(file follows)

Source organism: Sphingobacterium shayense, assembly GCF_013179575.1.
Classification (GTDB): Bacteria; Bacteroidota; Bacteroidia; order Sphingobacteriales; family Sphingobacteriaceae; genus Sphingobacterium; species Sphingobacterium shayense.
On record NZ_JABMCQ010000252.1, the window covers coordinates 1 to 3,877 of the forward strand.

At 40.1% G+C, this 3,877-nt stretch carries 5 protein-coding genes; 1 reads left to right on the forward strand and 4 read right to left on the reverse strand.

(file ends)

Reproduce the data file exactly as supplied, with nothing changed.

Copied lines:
Source organism: Sphingobacterium shayense, assembly GCF_013179575.1.
Classification (GTDB): Bacteria; Bacteroidota; Bacteroidia; order Sphingobacteriales; family Sphingobacteriaceae; genus Sphingobacterium; species Sphingobacterium shayense.
On record NZ_JABMCQ010000252.1, the window covers coordinates 1 to 3,877 of the forward strand.

At 40.1% G+C, this 3,877-nt stretch carries 5 protein-coding genes; 1 reads left to right on the forward strand and 4 read right to left on the reverse strand.